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Benny’s interest and attention span have really increased over the past month.  At almost eighteen months, he cries for books and will sit and read through a nice little stack of board books.  One book both boys have repeatedly asked for this week has been Freight Train by Donald Crews.  This 1979 Caldecott honor book is sparse of text–usually one to three words per page, mostly just phrases to identify the various types of train cars.  (The DLM has a great Need to Know when it comes to types of vehicles and pieces of equipment, so this is perfect for him.)  The illustrations, of course, are exemplary–very graphic and colorful against a stark white background.  I think we might need to add Inside Freight Train to our Christmas wish list! 

DSC_0014I feel like we’re in a read-aloud sweet spot right now with the Melendys and Benny’s new-found love for books.  I’m just so grateful that I have the opportunity to pass down this book-loving lifestyle to my children!    

What’s in your read-aloud basket?  Please, do share in the comments or link up your blog posts below!

Happy Read Aloud Thursday, my friends!

 

 

 



WWW: One more from the Melendys

WWW ladydusk

Will you indulge me in just one more shared excerpt from Then There Were Five?  This caused me and my girls to laugh aloud.

Randy said, “What’s your favorite color, Mark?”

“Green is.”

“Well, you know what?  I’m going to knit you a green sweater.  A good warm one.”

“Gee, that would be wonderful.  But I don’t want you to bother.”

“Yes,” said Randy.  “Green.  With a neck and everything.”

This was no mean contribution.  Randy hated to knit and did it badly.  She had never knitted anything except staggering, uncertain scarves, and the prospect of a whole sweater, with a front and back an a neck, seemed as tortuous and difficult an undertaking as a journey through the labyrinth of the Minotaur.

“By Christmas it ought it be ready,” Randy said, and couldn’t help sighing.  “Anyway, sometime before spring.”

“Gee, that would be wonderful.”

“Wait till you see it first,” cautioned Rush.  “It’ll probably have three sleeves.”  (151-52)

 

I couldn’t help but be reminded of this:

Then There Were Five by Elizabeth Enright

It goes without saying that we love the Melendys here at the House of Hope.  Then There Were Five is the third of the Melendy Quartet, following The Saturdays and The Four-Story Mistake.  This was our bedtime read-aloud for the past month or so, and it really makes a perfect bedtime read, excepting the fact that most chapters are pretty long.  It’s another episodic story, revolving mostly around the things the Melendy children do as they’re left alone without Cuffy or father for several summertime weeks.  The benignly neglectful (overgrown adolescent?)  Willy Sloper is the only adult about the place, so Mona, Rush, Randy, and Oliver do pretty well as they please, which makes for some very entertaining times.   This novel does have more of a cohesive storyline because of the introduction of an extra child–the fifth one indicated by the title–into the story.  Randy and Rush meet Mark Herron when they’re out collecting scrap metal for the war effort one day and immediately strike up a jolly friendship.  Mark’s a stolid, hard-working, yet jovial fellow, and the Melendys can’t help but love him.  His situation in life isn’t good; his guardian is a relative, a mean old cuss named Oren, who works him hard with little to speak of in return, and certainly no warmth or affection.  Due to a surprising turn of events in the story, Mark comes to live with the Melendys and is eventually adopted by Mr. Melendy at the very end of the tale.  Thus, the very, very heart-warming and touching theme of family love is beautifully explored in the story.  Given the light touch Elizabeth Enright employs through most of her stories, this unexpected (yet entirely appropriate, given the children’s ages) revealing of some very important issues in life is lump-in-the-throat inducing.  I can’t say when I’ve enjoyed a story more, and I think my girls would agree.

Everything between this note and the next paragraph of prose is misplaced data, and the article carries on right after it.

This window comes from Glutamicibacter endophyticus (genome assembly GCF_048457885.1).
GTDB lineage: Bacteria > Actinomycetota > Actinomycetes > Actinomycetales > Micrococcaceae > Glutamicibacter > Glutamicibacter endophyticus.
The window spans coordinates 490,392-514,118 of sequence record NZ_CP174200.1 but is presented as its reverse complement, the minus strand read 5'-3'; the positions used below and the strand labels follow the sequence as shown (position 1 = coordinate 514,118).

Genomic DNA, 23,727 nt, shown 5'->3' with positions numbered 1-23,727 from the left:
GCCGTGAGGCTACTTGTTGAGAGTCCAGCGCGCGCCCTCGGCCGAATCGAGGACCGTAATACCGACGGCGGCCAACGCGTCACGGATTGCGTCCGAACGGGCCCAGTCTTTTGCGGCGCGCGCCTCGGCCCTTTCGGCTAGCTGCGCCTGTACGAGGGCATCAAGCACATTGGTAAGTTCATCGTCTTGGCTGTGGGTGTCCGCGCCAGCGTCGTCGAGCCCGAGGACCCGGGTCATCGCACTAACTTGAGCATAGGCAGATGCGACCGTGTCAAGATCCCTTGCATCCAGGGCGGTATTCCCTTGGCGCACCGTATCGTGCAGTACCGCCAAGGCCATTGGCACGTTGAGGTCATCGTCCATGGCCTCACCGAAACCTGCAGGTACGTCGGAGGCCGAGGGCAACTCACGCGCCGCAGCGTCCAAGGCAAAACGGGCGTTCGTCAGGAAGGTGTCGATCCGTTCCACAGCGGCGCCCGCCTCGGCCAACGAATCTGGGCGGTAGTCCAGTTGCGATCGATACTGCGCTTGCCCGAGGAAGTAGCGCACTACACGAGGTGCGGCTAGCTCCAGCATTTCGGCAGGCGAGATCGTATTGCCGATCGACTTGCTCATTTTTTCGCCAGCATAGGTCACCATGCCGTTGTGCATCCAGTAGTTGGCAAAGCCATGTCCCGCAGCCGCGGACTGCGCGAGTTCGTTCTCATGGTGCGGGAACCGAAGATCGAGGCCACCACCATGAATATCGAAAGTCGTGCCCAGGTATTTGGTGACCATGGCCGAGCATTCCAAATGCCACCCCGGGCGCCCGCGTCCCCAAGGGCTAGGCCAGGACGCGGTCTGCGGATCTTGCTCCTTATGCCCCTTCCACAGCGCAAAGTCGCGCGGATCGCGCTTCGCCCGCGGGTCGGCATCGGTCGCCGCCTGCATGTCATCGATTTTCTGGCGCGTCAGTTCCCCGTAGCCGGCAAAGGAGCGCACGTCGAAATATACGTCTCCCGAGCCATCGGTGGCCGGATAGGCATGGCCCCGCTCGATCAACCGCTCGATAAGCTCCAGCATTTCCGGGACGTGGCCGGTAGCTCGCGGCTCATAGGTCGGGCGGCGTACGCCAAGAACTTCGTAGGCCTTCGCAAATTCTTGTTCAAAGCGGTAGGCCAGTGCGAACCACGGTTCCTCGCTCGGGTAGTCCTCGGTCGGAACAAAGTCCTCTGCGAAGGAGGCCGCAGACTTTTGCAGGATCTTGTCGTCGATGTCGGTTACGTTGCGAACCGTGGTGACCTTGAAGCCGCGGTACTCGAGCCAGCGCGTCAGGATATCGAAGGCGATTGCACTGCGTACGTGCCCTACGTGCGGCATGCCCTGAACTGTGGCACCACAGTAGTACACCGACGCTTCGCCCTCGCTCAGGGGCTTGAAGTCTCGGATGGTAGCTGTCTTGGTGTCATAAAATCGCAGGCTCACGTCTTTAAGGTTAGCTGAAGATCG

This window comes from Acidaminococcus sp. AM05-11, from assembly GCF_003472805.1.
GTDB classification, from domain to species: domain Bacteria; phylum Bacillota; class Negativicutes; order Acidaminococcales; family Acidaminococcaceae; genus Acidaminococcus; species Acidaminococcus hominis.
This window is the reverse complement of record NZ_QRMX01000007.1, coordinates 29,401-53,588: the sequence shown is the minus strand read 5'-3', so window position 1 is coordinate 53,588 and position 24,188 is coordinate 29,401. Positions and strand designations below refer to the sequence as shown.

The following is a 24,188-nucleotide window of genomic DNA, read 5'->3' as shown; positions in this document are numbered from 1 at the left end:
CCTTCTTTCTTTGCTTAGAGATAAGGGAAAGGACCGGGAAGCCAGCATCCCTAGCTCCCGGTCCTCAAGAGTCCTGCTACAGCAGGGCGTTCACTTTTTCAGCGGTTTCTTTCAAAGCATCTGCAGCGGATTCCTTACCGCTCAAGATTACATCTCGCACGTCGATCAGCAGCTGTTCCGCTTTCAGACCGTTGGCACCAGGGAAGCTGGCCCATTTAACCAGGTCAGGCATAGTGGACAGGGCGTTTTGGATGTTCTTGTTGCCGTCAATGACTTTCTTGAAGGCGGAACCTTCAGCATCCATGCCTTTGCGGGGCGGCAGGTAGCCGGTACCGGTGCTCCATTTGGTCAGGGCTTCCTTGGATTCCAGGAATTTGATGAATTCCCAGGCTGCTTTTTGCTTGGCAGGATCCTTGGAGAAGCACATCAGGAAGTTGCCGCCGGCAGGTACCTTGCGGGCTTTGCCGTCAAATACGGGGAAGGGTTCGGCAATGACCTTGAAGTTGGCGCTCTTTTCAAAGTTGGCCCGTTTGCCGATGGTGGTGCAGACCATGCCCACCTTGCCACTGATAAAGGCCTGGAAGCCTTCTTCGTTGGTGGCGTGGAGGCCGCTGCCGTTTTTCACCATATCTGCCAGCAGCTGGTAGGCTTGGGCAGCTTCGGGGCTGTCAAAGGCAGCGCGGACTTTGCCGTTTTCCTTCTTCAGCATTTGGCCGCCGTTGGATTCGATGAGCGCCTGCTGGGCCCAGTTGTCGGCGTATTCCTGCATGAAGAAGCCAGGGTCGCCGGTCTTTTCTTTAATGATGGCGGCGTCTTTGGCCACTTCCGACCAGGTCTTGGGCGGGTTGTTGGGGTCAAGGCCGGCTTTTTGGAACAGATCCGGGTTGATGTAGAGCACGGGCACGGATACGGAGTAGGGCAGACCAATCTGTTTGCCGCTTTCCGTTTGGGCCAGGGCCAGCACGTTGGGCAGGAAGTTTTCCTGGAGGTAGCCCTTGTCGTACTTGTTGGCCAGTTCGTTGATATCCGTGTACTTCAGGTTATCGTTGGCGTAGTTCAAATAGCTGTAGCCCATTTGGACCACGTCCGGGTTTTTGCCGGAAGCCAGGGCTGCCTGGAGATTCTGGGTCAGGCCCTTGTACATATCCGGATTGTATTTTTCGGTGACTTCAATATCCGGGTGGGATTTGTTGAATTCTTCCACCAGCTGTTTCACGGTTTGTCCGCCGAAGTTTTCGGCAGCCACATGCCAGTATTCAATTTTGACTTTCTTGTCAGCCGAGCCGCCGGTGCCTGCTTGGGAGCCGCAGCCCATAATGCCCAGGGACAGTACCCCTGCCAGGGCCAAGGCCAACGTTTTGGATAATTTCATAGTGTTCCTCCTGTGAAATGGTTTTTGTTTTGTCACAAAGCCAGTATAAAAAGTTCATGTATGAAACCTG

I’ve shared one quote already, but as usual, I can’t resist sharing a few more:

This, from Mr. Jasper Titus, another friend Rush and Randy make on their scrap metal drive, reminds me of something out of a L.M. Montgomery novel.  (In fact, the whole scrap metal drive reminds me of the episode in Anne of Avonlea (?) when Anne and co. are canvassing newspaper or magazine subscriptions.)  :

Before they left Rush and Randy learned a lot about Mr. Titus.  They learned that he was a bachelor whose only sister had kept house for him until her late marriage nine years before.  Up to that time he had been a farmer, but now he rented his barn, meadows, and pastureland and lived contentedly in his own house, with his pets.

“Always was lazy, always will be,” he said.  “Never did like heavy chores.  Just did ‘em ’cause my conscience drove me.  Yes, sir, drove me.  And then one day it quit, just laid down quiet and gave up the struggle.  Since then no more cows!  No more hosses!  No more blame chickens, only just enough to lay me a soft-boiled egg or two.  No more hawgs!  Nothin’ but small-fry pets to keep me company.  No more long rows to hoe!  No more corn!  Just grow enough garden truck so’s when I want a mess of peas for supper I can pick me a mess of peas.  Same with all the rest.  Always did like fussin’ in a kitchen, too.  Like to bake.  Used to be ashamed of it when I was younger.  But I ain’t ashamed no more.  One of my marble cakes took first prize over to Braxton Fair last year.  Yep.  That’s what I like.  Pets, and fussin’ in a kitchen, and goin’ fishin’.  And by golly that’s what I do!”  (34)

Cuffy gets all in a dither over how things will go to pot while she’s away: